Humans, indeed, are the ultimate consumers of Earth’s resources. We not only consume food—overfishing our oceans—we consume clean water, clean air, and energy.

Consider the Ogallala aquifer in the Midwest. If spread across the U.S. the aquifer would cover all 50 states with 1.5 feet of water

  • If drained, it would take more than 6,000 years to refill naturally
  • More than 90 percent of the water pumped is used to irrigate crops
  • $20 billion a year in food and fiber depend on the aquifer

Yet, one Kansas study estimates the aquifer will run dry in 50 years.

Fossil fuel supplies are limited, and their production consumes clean air and  water.

In short we are consuming Earth’s resources, and population growth contributes to the depletion.

It is not only about survival, it is about life as we know it. Imagine life without furnaces, air conditioning, convenient transportation,  and all of our de-vices for communication and entertainment.

My point is not to spread doom and gloom, but to increase our supply of awareness. I believe that proper long-term planning and science can not only help us survive, but maintain and even improve our health and lifestyle. It is science that has created fruits and vegetables with longer shelf lives and more essential nutrients, is experimenting with creating meat in laboratories, and more.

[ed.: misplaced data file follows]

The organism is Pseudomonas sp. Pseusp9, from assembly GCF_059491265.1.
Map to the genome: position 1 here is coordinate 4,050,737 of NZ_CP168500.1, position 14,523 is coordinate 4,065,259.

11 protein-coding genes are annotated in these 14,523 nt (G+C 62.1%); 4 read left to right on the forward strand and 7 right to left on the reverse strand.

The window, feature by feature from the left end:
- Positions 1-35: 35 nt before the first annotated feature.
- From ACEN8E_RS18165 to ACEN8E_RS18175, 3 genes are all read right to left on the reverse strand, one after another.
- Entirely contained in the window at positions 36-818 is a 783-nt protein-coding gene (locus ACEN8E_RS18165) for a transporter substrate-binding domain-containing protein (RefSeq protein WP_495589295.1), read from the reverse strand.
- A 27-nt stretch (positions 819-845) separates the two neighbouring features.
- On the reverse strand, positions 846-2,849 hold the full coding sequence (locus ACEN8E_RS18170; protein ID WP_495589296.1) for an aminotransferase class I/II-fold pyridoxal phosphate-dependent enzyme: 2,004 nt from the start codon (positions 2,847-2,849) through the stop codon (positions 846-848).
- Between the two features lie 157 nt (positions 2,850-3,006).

Further, it is science, which can save our future as it has in the past, but today the challenge is greater because we consume more and more different kinds of resources.  I am delighted to see compostable plastic-like bags, advances in medical science, discovery of caterpillars who will eat plastic bags that make their way into our oceans , efforts to get carbon out of the air, electric cars, renewable energy such as solar, wind, tidal, geothermal, hydro-electricity, and two-year olds if suitably harnessed.Often the first of new inventions is not the best, but gets better.

One of my concerns is an anti-scientific attitude in this country, and I don’t know its basis. Is it because scientists are warning us and we don’t like the message so we want to strangle the messenger? Is it because we only care about the here and now? Or because we only care about our own welfare?

Believe it or not:  a NOAA (National Oceanic and Atmospheric Administration) administrator testified before Congress re the need for continued adequate funding. When she mentioned the importance of weather forecasting, like a child thinking eggs don’t come from chickens but from grocery stores, one unnamed congress creature said, “Oh, if I want to know what the weather will be, I turn on TV.”

We can’t afford as a society to be ignorant of what faces us. Individual human beings need more than ever to be educated  not only to be employed  but  contribute to the preservation of our common wealth and how to make it work for us for the common good.

End of sermon.